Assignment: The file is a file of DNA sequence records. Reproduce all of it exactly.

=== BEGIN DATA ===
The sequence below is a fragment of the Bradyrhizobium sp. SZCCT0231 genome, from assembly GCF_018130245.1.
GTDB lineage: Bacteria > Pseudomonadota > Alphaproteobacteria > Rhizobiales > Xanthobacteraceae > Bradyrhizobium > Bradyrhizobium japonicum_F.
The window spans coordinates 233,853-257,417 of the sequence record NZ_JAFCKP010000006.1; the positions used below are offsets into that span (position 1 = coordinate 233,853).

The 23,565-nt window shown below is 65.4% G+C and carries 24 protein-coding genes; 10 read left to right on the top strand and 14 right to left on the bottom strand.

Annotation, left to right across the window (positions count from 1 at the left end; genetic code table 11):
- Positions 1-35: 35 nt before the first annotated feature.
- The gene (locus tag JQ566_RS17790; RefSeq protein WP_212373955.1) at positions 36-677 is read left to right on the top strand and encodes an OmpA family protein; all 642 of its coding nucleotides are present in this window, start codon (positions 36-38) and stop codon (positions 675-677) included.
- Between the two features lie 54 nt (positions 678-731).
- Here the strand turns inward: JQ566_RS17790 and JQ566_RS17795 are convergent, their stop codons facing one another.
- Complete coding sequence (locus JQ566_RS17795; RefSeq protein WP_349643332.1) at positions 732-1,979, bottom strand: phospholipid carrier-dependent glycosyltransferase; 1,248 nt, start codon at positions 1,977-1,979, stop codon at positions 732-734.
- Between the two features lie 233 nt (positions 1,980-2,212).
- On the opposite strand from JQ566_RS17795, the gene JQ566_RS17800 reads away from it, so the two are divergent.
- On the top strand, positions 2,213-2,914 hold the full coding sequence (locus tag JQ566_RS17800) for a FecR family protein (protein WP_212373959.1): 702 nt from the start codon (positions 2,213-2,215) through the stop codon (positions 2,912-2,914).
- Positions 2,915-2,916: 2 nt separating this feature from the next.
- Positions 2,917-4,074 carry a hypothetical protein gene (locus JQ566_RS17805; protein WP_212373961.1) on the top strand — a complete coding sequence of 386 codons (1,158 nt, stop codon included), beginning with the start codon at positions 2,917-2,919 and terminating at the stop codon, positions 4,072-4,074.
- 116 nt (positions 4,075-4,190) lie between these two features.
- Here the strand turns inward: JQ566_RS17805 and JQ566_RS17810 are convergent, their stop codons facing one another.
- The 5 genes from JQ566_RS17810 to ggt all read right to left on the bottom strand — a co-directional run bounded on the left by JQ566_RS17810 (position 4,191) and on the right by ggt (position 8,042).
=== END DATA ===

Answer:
The sequence below is a fragment of the Bradyrhizobium sp. SZCCT0231 genome, from assembly GCF_018130245.1.
GTDB lineage: Bacteria > Pseudomonadota > Alphaproteobacteria > Rhizobiales > Xanthobacteraceae > Bradyrhizobium > Bradyrhizobium japonicum_F.
The window spans coordinates 233,853-257,417 of the sequence record NZ_JAFCKP010000006.1; the positions used below are offsets into that span (position 1 = coordinate 233,853).

The 23,565-nt window shown below is 65.4% G+C and carries 24 protein-coding genes; 10 read left to right on the top strand and 14 right to left on the bottom strand.

Annotation, left to right across the window (positions count from 1 at the left end; genetic code table 11):
- Positions 1-35: 35 nt before the first annotated feature.
- The gene (locus tag JQ566_RS17790; RefSeq protein WP_212373955.1) at positions 36-677 is read left to right on the top strand and encodes an OmpA family protein; all 642 of its coding nucleotides are present in this window, start codon (positions 36-38) and stop codon (positions 675-677) included.
- Between the two features lie 54 nt (positions 678-731).
- Here the strand turns inward: JQ566_RS17790 and JQ566_RS17795 are convergent, their stop codons facing one another.
- Complete coding sequence (locus JQ566_RS17795; RefSeq protein WP_349643332.1) at positions 732-1,979, bottom strand: phospholipid carrier-dependent glycosyltransferase; 1,248 nt, start codon at positions 1,977-1,979, stop codon at positions 732-734.
- Between the two features lie 233 nt (positions 1,980-2,212).
- On the opposite strand from JQ566_RS17795, the gene JQ566_RS17800 reads away from it, so the two are divergent.
- On the top strand, positions 2,213-2,914 hold the full coding sequence (locus tag JQ566_RS17800) for a FecR family protein (protein WP_212373959.1): 702 nt from the start codon (positions 2,213-2,215) through the stop codon (positions 2,912-2,914).
- Positions 2,915-2,916: 2 nt separating this feature from the next.
- Positions 2,917-4,074 carry a hypothetical protein gene (locus JQ566_RS17805; protein WP_212373961.1) on the top strand — a complete coding sequence of 386 codons (1,158 nt, stop codon included), beginning with the start codon at positions 2,917-2,919 and terminating at the stop codon, positions 4,072-4,074.
- 116 nt (positions 4,075-4,190) lie between these two features.
- Here the strand turns inward: JQ566_RS17805 and JQ566_RS17810 are convergent, their stop codons facing one another.
- The 5 genes from JQ566_RS17810 to ggt all read right to left on the bottom strand — a co-directional run bounded on the left by JQ566_RS17810 (position 4,191) and on the right by ggt (position 8,042).